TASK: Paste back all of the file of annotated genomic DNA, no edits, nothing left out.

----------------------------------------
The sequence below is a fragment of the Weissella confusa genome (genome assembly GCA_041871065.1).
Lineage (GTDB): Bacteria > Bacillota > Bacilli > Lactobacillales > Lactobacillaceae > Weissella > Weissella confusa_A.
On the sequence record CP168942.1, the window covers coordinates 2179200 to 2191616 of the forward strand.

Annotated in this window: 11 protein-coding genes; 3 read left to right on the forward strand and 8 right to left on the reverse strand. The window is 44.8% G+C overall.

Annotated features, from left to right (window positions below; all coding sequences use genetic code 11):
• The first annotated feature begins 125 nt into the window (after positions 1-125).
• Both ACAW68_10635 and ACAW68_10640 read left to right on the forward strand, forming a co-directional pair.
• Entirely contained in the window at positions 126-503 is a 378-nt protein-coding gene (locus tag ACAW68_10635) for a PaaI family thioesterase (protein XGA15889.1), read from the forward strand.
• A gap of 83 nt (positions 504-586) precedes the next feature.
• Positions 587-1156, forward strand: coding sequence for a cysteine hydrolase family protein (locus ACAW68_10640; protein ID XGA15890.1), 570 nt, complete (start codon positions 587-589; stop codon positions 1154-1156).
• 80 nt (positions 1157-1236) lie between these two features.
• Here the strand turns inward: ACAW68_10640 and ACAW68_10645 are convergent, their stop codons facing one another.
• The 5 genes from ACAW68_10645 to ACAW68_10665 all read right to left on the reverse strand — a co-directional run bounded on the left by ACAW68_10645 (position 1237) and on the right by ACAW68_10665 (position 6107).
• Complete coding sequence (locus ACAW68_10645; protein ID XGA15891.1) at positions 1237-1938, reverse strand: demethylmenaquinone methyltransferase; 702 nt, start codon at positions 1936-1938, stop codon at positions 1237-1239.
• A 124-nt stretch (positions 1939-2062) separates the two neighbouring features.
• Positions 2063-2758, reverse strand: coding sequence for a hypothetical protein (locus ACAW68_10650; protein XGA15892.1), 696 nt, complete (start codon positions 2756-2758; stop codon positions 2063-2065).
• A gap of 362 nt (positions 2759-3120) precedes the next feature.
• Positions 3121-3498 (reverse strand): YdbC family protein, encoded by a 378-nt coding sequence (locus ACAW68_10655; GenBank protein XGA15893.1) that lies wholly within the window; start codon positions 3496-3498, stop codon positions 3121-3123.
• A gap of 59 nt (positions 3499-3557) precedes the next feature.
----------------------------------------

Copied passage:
The sequence below is a fragment of the Weissella confusa genome (genome assembly GCA_041871065.1).
Lineage (GTDB): Bacteria > Bacillota > Bacilli > Lactobacillales > Lactobacillaceae > Weissella > Weissella confusa_A.
On the sequence record CP168942.1, the window covers coordinates 2179200 to 2191616 of the forward strand.

Annotated in this window: 11 protein-coding genes; 3 read left to right on the forward strand and 8 right to left on the reverse strand. The window is 44.8% G+C overall.

Annotated features, from left to right (window positions below; all coding sequences use genetic code 11):
• The first annotated feature begins 125 nt into the window (after positions 1-125).
• Both ACAW68_10635 and ACAW68_10640 read left to right on the forward strand, forming a co-directional pair.
• Entirely contained in the window at positions 126-503 is a 378-nt protein-coding gene (locus tag ACAW68_10635) for a PaaI family thioesterase (protein XGA15889.1), read from the forward strand.
• A gap of 83 nt (positions 504-586) precedes the next feature.
• Positions 587-1156, forward strand: coding sequence for a cysteine hydrolase family protein (locus ACAW68_10640; protein ID XGA15890.1), 570 nt, complete (start codon positions 587-589; stop codon positions 1154-1156).
• 80 nt (positions 1157-1236) lie between these two features.
• Here the strand turns inward: ACAW68_10640 and ACAW68_10645 are convergent, their stop codons facing one another.
• The 5 genes from ACAW68_10645 to ACAW68_10665 all read right to left on the reverse strand — a co-directional run bounded on the left by ACAW68_10645 (position 1237) and on the right by ACAW68_10665 (position 6107).
• Complete coding sequence (locus ACAW68_10645; protein ID XGA15891.1) at positions 1237-1938, reverse strand: demethylmenaquinone methyltransferase; 702 nt, start codon at positions 1936-1938, stop codon at positions 1237-1239.
• A 124-nt stretch (positions 1939-2062) separates the two neighbouring features.
• Positions 2063-2758, reverse strand: coding sequence for a hypothetical protein (locus ACAW68_10650; protein XGA15892.1), 696 nt, complete (start codon positions 2756-2758; stop codon positions 2063-2065).
• A gap of 362 nt (positions 2759-3120) precedes the next feature.
• Positions 3121-3498 (reverse strand): YdbC family protein, encoded by a 378-nt coding sequence (locus ACAW68_10655; GenBank protein XGA15893.1) that lies wholly within the window; start codon positions 3496-3498, stop codon positions 3121-3123.
• A gap of 59 nt (positions 3499-3557) precedes the next feature.